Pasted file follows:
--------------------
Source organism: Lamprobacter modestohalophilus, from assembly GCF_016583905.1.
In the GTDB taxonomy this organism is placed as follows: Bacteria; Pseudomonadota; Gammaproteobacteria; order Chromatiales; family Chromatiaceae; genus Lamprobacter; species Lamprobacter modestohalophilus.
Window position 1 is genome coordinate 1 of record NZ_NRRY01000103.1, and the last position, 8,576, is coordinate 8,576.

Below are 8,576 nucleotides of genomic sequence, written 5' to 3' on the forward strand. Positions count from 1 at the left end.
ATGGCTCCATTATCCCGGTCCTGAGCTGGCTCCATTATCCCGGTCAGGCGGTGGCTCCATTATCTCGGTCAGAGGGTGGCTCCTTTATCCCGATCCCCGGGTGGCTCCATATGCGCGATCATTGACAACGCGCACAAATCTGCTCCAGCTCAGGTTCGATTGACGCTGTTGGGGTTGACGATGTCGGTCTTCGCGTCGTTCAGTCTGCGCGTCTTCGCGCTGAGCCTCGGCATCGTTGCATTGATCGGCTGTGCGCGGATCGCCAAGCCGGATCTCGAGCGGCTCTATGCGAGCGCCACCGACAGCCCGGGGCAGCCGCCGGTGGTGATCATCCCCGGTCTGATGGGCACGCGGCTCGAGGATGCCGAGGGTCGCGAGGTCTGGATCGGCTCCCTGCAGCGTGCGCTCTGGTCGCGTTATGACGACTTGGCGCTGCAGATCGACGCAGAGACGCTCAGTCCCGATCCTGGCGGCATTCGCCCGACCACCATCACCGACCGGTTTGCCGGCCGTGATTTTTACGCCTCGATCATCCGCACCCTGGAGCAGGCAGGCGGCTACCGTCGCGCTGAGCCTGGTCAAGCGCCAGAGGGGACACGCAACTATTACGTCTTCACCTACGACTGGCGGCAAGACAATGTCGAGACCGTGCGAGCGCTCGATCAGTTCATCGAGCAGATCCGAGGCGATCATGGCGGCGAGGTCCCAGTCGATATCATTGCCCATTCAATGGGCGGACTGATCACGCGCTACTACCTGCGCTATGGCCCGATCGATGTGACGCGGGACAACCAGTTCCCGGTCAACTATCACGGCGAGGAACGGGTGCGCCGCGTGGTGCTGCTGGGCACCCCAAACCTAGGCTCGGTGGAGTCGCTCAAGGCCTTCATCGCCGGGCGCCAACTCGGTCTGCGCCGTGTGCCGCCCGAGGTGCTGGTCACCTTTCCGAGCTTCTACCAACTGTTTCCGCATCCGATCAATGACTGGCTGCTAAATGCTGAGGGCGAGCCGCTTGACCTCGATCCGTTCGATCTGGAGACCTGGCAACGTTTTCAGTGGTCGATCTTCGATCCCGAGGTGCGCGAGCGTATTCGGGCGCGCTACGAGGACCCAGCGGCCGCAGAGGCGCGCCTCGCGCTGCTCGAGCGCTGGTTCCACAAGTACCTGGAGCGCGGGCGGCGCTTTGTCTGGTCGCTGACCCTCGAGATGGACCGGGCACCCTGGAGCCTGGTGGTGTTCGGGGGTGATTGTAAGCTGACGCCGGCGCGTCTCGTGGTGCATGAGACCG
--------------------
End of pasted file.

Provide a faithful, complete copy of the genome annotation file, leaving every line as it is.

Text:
Source organism: Lamprobacter modestohalophilus, from assembly GCF_016583905.1.
In the GTDB taxonomy this organism is placed as follows: Bacteria; Pseudomonadota; Gammaproteobacteria; order Chromatiales; family Chromatiaceae; genus Lamprobacter; species Lamprobacter modestohalophilus.
Window position 1 is genome coordinate 1 of record NZ_NRRY01000103.1, and the last position, 8,576, is coordinate 8,576.

Below are 8,576 nucleotides of genomic sequence, written 5' to 3' on the forward strand. Positions count from 1 at the left end.
ATGGCTCCATTATCCCGGTCCTGAGCTGGCTCCATTATCCCGGTCAGGCGGTGGCTCCATTATCTCGGTCAGAGGGTGGCTCCTTTATCCCGATCCCCGGGTGGCTCCATATGCGCGATCATTGACAACGCGCACAAATCTGCTCCAGCTCAGGTTCGATTGACGCTGTTGGGGTTGACGATGTCGGTCTTCGCGTCGTTCAGTCTGCGCGTCTTCGCGCTGAGCCTCGGCATCGTTGCATTGATCGGCTGTGCGCGGATCGCCAAGCCGGATCTCGAGCGGCTCTATGCGAGCGCCACCGACAGCCCGGGGCAGCCGCCGGTGGTGATCATCCCCGGTCTGATGGGCACGCGGCTCGAGGATGCCGAGGGTCGCGAGGTCTGGATCGGCTCCCTGCAGCGTGCGCTCTGGTCGCGTTATGACGACTTGGCGCTGCAGATCGACGCAGAGACGCTCAGTCCCGATCCTGGCGGCATTCGCCCGACCACCATCACCGACCGGTTTGCCGGCCGTGATTTTTACGCCTCGATCATCCGCACCCTGGAGCAGGCAGGCGGCTACCGTCGCGCTGAGCCTGGTCAAGCGCCAGAGGGGACACGCAACTATTACGTCTTCACCTACGACTGGCGGCAAGACAATGTCGAGACCGTGCGAGCGCTCGATCAGTTCATCGAGCAGATCCGAGGCGATCATGGCGGCGAGGTCCCAGTCGATATCATTGCCCATTCAATGGGCGGACTGATCACGCGCTACTACCTGCGCTATGGCCCGATCGATGTGACGCGGGACAACCAGTTCCCGGTCAACTATCACGGCGAGGAACGGGTGCGCCGCGTGGTGCTGCTGGGCACCCCAAACCTAGGCTCGGTGGAGTCGCTCAAGGCCTTCATCGCCGGGCGCCAACTCGGTCTGCGCCGTGTGCCGCCCGAGGTGCTGGTCACCTTTCCGAGCTTCTACCAACTGTTTCCGCATCCGATCAATGACTGGCTGCTAAATGCTGAGGGCGAGCCGCTTGACCTCGATCCGTTCGATCTGGAGACCTGGCAACGTTTTCAGTGGTCGATCTTCGATCCCGAGGTGCGCGAGCGTATTCGGGCGCGCTACGAGGACCCAGCGGCCGCAGAGGCGCGCCTCGCGCTGCTCGAGCGCTGGTTCCACAAGTACCTGGAGCGCGGGCGGCGCTTTGTCTGGTCGCTGACCCTCGAGATGGACCGGGCACCCTGGAGCCTGGTGGTGTTCGGGGGTGATTGTAAGCTGACGCCGGCGCGTCTCGTGGTGCATGAGACCG